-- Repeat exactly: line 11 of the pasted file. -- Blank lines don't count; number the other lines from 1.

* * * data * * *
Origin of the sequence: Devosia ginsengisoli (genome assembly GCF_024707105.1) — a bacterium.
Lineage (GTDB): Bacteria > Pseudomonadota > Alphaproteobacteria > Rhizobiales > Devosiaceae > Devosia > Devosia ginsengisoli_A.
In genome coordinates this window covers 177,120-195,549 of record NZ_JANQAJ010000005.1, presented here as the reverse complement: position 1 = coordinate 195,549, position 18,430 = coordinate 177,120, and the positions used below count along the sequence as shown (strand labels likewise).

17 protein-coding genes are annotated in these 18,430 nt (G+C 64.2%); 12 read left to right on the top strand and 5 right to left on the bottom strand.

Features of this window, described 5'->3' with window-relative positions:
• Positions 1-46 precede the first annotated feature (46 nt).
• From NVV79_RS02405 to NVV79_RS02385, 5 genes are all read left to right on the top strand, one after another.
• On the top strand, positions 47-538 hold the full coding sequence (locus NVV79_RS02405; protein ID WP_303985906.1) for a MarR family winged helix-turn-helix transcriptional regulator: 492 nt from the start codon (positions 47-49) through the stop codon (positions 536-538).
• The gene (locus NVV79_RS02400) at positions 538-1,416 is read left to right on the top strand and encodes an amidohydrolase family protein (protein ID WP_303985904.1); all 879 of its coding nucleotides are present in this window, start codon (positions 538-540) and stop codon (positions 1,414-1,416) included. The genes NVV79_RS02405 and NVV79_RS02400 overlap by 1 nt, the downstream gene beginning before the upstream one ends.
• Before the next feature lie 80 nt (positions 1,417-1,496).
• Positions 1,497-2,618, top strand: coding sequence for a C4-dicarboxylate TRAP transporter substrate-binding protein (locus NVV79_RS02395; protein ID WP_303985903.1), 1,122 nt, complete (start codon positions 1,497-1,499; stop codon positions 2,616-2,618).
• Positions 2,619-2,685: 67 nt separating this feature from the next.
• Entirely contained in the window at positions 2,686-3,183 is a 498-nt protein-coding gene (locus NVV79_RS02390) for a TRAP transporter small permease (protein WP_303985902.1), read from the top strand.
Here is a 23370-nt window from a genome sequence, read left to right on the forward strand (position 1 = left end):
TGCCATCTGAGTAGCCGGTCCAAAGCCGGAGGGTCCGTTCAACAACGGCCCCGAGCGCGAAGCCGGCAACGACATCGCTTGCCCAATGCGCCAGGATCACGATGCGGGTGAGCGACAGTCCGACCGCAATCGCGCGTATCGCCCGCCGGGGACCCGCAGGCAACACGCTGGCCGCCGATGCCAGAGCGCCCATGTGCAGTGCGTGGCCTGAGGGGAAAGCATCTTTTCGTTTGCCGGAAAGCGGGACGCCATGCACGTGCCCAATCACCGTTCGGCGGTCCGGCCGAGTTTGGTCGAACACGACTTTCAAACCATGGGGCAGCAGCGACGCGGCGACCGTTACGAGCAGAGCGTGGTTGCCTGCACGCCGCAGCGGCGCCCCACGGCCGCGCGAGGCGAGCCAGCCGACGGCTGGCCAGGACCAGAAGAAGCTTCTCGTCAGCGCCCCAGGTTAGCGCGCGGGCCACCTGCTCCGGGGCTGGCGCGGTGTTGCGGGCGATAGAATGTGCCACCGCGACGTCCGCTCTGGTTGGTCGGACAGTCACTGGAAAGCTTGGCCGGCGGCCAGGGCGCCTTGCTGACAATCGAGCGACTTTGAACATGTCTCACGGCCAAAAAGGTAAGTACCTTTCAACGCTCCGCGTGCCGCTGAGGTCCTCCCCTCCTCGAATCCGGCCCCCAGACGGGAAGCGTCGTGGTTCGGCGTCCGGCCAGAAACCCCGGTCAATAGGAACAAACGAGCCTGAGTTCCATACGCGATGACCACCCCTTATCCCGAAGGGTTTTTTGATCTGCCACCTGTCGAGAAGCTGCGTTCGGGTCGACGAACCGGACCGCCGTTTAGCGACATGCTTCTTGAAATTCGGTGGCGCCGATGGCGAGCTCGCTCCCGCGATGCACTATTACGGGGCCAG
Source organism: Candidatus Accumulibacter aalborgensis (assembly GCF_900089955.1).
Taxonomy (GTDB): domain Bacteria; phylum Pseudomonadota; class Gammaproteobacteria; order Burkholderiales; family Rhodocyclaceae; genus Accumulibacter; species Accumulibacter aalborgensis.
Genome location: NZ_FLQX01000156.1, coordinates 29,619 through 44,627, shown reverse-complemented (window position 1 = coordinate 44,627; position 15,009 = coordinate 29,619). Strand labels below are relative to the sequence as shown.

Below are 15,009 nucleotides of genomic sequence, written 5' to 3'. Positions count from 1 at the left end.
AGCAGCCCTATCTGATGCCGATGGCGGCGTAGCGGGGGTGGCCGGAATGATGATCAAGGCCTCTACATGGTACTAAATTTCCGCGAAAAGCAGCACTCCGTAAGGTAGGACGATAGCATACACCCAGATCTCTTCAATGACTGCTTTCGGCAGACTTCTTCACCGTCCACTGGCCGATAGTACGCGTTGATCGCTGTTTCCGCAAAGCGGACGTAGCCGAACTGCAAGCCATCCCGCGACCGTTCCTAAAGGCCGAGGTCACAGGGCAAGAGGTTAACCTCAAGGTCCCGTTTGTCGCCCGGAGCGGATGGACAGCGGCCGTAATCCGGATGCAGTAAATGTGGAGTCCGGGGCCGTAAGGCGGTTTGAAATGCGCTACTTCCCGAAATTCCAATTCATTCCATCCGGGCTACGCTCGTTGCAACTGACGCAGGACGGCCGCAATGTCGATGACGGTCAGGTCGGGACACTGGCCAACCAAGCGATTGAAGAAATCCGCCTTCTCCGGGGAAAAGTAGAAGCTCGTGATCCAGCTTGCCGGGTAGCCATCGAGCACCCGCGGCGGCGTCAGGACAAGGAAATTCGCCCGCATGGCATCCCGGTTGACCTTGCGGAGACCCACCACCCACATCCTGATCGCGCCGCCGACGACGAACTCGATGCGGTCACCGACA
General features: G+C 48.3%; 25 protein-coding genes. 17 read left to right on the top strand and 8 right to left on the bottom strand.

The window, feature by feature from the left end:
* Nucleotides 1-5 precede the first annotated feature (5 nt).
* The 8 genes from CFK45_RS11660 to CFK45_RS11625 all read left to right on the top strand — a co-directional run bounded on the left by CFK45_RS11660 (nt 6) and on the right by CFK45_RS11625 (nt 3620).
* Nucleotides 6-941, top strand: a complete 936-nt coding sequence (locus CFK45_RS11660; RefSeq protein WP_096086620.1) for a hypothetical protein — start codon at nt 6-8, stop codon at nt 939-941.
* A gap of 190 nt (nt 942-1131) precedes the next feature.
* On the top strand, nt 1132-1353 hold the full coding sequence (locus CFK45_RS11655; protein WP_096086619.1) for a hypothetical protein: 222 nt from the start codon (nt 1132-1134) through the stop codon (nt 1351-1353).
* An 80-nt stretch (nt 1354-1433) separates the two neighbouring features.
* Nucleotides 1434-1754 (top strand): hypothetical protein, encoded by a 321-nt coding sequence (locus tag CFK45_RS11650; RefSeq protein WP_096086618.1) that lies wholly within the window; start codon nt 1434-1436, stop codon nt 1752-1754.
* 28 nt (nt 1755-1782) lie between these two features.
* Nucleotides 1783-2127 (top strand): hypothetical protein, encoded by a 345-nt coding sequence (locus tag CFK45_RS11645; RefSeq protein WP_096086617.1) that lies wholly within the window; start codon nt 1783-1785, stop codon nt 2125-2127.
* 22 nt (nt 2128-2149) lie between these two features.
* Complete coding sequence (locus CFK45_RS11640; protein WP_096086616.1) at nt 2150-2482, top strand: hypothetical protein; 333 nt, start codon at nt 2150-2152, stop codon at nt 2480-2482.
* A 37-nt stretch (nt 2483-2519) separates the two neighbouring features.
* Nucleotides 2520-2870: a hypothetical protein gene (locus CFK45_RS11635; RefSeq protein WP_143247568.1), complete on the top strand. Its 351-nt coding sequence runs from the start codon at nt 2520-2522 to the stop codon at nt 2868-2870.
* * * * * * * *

• Positions 1,497-2,618, top strand: coding sequence for a C4-dicarboxylate TRAP transporter substrate-binding protein (locus NVV79_RS02395; protein ID WP_303985903.1), 1,122 nt, complete (start codon positions 1,497-1,499; stop codon positions 2,616-2,618).